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Imagine how you’d feel when you’ve settled in for a boondocking and find that your RV generator won’t start? No doubt, the situation will be frustrating.
Needless to say, an RV generator is the reason your rig’s electric appliances run, when you park it off the grid. However, at times it struggles to generate spark and inevitably fails to start.
Fortunately, the reasons are quite common in most cases, when the fixes are simple enough for an average handyman to perform.
RV Generators Won’t Start: Common Reasons & Troubleshooting
The thing is, RV generators often vary by model, have slightly different settings, and run on different fuels implies that you should always check the manufacturer’s manual first. You will find specific troubleshooting instructions recommended for your particular setup there.
Don’t worry if you lost it. You will always find an online copy by searching for your device model. You can also reach the manufacturer via phone or email and consider using their support.
This is to make you realize that handling a mechanical device requires expertise to some extent. Apart from dangerous electric shocks, you may run the risk of invalidating your manufacturer’s warranty as well.
With this in mind, let me address some issues today that may fail your RV generator to start. This includes:
- Lack of fuel
- Stale Fuel
- Low oil level
- Issues with House Battery
- Expired Generator
- Worn Out Parts & Replacement
Let’s briefly discuss each of them below and the best solutions you can opt for.
Running Out Of Fuel
Needless to say, your RV generator won’t start if it doesn’t have enough fuel in the first place. Alternatively, if you’re using propane, the propane generator won’t start either, without having the required gas in the tank.
So, when you’re troubleshooting RV generator problems make sure to check the fuel level first. Most of the time, if the fuel tank gets below the one-quarter mark, your RV generator won’t turn over.
Nowadays, modern RVs often feature a ‘low fuel’ sensor to keep the generator from depleting its main reservoir. The system shuts off the generator automatically once its fuel reaches a minimum level.
That being said, the generator may still crank in this situation. However, don’t force it to start without resolving the issue at hand. There is no point in simply letting the battery drain this way.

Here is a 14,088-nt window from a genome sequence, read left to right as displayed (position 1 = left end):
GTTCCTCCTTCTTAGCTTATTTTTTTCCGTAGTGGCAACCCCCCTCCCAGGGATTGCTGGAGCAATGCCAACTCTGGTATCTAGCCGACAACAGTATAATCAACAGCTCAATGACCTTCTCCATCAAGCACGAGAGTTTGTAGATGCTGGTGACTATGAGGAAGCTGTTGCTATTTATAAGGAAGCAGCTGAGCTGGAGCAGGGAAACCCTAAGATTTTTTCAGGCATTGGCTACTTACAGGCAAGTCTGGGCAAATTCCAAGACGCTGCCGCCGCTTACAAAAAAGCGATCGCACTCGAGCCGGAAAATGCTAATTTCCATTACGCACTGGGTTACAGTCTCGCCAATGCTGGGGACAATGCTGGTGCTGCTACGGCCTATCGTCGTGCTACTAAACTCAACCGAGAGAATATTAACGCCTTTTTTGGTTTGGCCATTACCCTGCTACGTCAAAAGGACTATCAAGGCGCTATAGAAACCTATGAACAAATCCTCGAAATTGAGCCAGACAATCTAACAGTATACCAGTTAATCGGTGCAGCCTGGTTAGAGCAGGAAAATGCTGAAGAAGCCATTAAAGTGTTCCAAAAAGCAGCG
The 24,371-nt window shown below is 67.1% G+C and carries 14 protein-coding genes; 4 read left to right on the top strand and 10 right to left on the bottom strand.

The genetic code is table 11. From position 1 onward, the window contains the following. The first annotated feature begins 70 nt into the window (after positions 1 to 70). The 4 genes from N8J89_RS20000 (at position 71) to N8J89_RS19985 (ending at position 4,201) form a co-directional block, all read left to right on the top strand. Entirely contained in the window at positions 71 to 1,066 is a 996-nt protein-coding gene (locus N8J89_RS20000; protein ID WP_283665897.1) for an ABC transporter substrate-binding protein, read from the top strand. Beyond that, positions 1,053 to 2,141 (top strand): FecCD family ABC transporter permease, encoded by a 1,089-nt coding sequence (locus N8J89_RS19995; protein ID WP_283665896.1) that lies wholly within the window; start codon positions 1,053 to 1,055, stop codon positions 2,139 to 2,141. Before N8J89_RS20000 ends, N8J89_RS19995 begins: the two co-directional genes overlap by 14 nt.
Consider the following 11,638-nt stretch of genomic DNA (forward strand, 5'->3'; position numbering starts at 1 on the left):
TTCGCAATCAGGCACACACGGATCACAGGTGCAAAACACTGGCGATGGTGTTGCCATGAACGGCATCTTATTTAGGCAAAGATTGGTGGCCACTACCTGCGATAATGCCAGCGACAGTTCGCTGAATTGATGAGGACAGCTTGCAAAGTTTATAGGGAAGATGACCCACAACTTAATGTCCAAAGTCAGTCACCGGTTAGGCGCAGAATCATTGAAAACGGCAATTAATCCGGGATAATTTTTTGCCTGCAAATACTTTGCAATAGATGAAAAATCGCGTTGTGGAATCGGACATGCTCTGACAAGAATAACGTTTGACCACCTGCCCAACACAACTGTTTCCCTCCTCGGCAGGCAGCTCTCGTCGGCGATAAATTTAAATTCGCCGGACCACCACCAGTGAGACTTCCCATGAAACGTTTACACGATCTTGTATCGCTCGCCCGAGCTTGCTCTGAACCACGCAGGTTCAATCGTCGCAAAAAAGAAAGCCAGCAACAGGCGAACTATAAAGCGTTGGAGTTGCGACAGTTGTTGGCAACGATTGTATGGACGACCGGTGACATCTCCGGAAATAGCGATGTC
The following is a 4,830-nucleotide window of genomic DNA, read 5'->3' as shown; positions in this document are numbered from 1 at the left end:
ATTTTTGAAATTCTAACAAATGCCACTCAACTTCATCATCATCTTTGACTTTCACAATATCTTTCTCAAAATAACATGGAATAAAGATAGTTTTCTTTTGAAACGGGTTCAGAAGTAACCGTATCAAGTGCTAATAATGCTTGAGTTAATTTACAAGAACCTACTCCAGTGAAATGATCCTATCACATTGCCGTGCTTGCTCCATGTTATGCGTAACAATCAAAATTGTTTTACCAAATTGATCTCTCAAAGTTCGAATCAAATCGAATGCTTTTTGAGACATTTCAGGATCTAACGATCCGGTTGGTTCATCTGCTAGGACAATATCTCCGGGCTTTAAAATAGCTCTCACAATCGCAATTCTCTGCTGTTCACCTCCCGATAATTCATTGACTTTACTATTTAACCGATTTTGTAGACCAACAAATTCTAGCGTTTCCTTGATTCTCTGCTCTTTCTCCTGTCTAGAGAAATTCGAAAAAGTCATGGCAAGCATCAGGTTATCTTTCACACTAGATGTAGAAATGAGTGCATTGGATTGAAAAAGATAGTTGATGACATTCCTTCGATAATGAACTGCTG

How to Fix?
The fix is really simple knowing that you can easily check the fuel gauge and refill. However, it is equally important that you’re adding the right type of fuel.
Also, note that most built-in RV generators share the RV’s main fuel tank and are directly connected to it through a tube. Thus, you need to look at whether it is firmly connected and isn’t elevated at any point.
For a propane generator, make sure that the primary valve and all the tubing on the tanks are open before paying your visit to the gas station.
Old Fuel In Standalone Generator
If you have a standalone unit and it is out of touch for quite a while, the fuel in the generator will stale. As a result, the quality will deteriorate.
N.B. Never resume your RV generator when it has fuel sitting there for two months in particular.
Otherwise, you can get into trouble either by damaging the engine or by calling off other RV generator problems.
How to Fix?
You have to get rid of all the bad fuel and replace the filter. Make sure to use a safety kit while cleaning up the fuel tank. However, in such a case, I won’t recommend you to try this by yourself unless you have the skill and experience on your back.
Seek help from expert mechanics and get in the habit of using fuel stabilizers to prevent this from happening in the future.
Low oil level
Like any automotive system, RV generators need oil to properly lubricate the engine’s integral parts and keep it running smoothly. But when it gets low, different aspects of the engine will stop functioning, and the generator might start acting strange.
Therefore, checking the oil level is a significant assignment in a motorhome generator troubleshooting. In most cases, this happens when you don’t change the oil every 50 hours of use.
How to Fix?
Use your generator dipstick and check the oil level by putting it inside the oil lid. If the oil is low, review the RV owner’s manual and top up the required amount.
However, if it seems too dirty, take help from an RV mechanic and replace it with fresh oil. While it is not mandatory you might also want to change the oil filter.
Problems With House Battery
Since built-in RV generators receive voltage from the house coach battery, the culprit might be found there. Thereby, when your RV generator won’t start, inspect the battery and make it a priority on your checklist.